Get the truth on pre-war intelligence
A report by the Pentagon’s inspector general raises two big questions about how the U.S. government used or abused intelligence as it was preparing to go to war in Iraq.
The report says that before the 2003 invasion, the Pentagon fed the White House questionable evidence connecting Saddam Hussein to al-Qaida — evidence that the CIA doubted was true.
The most urgent question is whether Americans should believe what the Bush administration is saying now about Iran’s involvement in Iraq.
Officials are putting out information that seems to show Iran is helping people who are fighting U.S. troops. But is this information true, and are we getting the whole story?
U.S. citizens shouldn’t have to ask such questions, which indicate distrust of our own government. But what else can we do when it appears that the Bush administration, intentionally or not, used bad information to justify the Iraq invasion?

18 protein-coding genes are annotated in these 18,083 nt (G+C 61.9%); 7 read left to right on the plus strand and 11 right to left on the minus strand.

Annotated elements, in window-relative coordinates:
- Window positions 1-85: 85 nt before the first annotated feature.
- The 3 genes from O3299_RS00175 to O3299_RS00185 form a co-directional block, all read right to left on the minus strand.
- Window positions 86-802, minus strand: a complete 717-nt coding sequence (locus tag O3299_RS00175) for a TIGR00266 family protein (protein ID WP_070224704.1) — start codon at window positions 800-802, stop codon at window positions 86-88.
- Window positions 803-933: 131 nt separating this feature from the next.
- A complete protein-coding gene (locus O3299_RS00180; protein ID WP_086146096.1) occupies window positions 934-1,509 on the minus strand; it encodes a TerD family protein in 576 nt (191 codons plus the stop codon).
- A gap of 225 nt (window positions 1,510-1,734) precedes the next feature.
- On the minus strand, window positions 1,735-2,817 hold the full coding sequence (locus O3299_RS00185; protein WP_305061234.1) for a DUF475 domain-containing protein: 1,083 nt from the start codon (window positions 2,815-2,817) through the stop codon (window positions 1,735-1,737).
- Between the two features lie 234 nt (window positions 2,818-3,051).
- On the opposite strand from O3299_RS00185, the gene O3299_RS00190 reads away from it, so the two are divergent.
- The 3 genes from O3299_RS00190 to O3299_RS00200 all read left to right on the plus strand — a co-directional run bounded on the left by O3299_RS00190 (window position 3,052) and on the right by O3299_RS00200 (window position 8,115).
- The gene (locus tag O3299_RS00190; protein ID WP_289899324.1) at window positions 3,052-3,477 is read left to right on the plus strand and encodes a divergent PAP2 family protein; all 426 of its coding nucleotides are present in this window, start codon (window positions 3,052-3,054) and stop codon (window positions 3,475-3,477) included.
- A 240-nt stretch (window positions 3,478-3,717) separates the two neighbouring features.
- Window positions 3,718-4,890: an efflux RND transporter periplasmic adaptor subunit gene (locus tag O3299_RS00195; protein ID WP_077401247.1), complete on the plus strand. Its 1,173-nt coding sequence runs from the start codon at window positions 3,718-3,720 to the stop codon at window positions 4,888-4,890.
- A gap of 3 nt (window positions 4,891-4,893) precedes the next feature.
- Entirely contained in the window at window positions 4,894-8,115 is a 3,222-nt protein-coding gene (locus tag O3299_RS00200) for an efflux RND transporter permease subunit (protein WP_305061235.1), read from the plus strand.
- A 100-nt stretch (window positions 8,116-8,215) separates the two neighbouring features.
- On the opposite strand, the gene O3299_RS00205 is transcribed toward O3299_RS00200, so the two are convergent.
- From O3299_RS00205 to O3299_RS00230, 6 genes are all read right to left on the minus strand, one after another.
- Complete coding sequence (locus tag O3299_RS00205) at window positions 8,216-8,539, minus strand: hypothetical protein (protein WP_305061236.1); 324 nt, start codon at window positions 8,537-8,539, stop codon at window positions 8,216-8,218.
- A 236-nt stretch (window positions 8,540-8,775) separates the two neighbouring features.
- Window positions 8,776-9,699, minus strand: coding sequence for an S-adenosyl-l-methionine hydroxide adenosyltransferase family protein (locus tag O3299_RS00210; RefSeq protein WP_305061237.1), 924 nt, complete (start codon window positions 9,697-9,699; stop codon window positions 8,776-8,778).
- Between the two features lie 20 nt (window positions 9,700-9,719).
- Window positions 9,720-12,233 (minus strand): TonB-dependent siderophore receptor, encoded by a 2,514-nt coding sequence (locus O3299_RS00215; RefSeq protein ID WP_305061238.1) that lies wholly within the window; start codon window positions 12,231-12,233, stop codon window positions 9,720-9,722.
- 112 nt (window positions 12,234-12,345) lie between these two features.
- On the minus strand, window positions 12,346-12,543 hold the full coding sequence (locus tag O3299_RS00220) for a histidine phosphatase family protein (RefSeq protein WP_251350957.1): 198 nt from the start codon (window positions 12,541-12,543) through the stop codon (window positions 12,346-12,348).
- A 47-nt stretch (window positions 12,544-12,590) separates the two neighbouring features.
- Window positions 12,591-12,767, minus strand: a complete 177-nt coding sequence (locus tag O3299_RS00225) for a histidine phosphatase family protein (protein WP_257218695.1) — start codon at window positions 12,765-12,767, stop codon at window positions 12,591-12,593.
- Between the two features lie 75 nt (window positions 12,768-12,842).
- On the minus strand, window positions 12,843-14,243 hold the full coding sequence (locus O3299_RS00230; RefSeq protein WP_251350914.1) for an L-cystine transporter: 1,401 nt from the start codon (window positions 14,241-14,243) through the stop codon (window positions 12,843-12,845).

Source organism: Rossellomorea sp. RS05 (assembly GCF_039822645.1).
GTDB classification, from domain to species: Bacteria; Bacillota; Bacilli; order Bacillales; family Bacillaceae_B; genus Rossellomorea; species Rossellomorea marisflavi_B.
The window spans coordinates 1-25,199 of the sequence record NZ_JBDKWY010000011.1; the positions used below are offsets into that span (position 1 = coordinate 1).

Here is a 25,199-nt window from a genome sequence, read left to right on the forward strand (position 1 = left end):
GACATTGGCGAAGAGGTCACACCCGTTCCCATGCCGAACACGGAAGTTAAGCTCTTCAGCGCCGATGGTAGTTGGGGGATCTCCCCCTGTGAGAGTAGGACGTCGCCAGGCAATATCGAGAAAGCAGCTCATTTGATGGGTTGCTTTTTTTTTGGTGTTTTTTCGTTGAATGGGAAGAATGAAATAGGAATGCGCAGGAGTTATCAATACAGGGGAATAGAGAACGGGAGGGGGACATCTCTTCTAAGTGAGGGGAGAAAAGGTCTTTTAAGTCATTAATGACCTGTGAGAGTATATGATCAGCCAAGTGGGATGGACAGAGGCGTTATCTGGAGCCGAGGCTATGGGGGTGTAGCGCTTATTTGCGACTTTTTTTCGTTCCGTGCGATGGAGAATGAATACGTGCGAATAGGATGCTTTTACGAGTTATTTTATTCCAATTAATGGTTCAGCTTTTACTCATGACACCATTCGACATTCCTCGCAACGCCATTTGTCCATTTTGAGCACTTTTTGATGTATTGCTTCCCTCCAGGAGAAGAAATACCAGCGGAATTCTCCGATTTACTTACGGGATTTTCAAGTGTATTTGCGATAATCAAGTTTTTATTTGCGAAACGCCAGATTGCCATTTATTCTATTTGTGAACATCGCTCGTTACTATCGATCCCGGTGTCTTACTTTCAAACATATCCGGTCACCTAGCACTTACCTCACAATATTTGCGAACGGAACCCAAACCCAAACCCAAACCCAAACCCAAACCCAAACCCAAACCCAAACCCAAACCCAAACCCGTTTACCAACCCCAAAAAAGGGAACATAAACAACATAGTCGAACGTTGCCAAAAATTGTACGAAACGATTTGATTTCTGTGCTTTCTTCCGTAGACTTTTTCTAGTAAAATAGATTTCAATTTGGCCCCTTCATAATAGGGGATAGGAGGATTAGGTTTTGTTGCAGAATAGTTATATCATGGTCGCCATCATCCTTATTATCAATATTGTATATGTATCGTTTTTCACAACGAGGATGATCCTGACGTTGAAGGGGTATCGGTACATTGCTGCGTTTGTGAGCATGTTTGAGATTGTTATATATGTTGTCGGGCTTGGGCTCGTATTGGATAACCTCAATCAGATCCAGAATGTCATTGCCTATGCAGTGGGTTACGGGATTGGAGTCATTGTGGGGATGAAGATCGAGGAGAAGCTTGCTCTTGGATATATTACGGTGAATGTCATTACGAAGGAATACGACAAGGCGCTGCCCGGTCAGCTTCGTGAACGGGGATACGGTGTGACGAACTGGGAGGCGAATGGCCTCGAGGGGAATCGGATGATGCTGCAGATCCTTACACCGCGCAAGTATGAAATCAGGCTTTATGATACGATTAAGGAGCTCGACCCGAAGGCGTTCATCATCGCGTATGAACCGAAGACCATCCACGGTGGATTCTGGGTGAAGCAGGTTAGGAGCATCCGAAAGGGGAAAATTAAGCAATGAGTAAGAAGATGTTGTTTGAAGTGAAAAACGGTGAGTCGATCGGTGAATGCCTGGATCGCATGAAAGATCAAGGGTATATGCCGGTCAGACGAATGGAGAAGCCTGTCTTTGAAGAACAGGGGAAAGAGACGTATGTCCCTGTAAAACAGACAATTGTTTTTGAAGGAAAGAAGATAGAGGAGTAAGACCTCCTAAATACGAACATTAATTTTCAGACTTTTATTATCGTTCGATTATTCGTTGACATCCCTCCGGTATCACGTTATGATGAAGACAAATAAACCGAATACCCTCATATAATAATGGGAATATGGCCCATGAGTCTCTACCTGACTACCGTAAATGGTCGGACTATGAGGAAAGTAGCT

If the U.S. expands the war by taking military action against Iran, it had better have indisputable evidence that such action is necessary.
The other question is whether administration officials trumped up a reason to attack Iraq. The inspector general’s report says former Defense Secretary Donald Rumsfeld directed that the CIA be briefed on the Pentagon’s findings, but ultimately the CIA wasn’t fully informed about what the Pentagon told the White House.
Somebody important may have broken the law while rushing the nation into a needless, costly and tragic war.
Senate Armed Services Committee Chairman Carl M. Levin, D-Mich., says he will hold hearings on the Pentagon’s “twisted intelligence.” Good. Americans deserve the truth.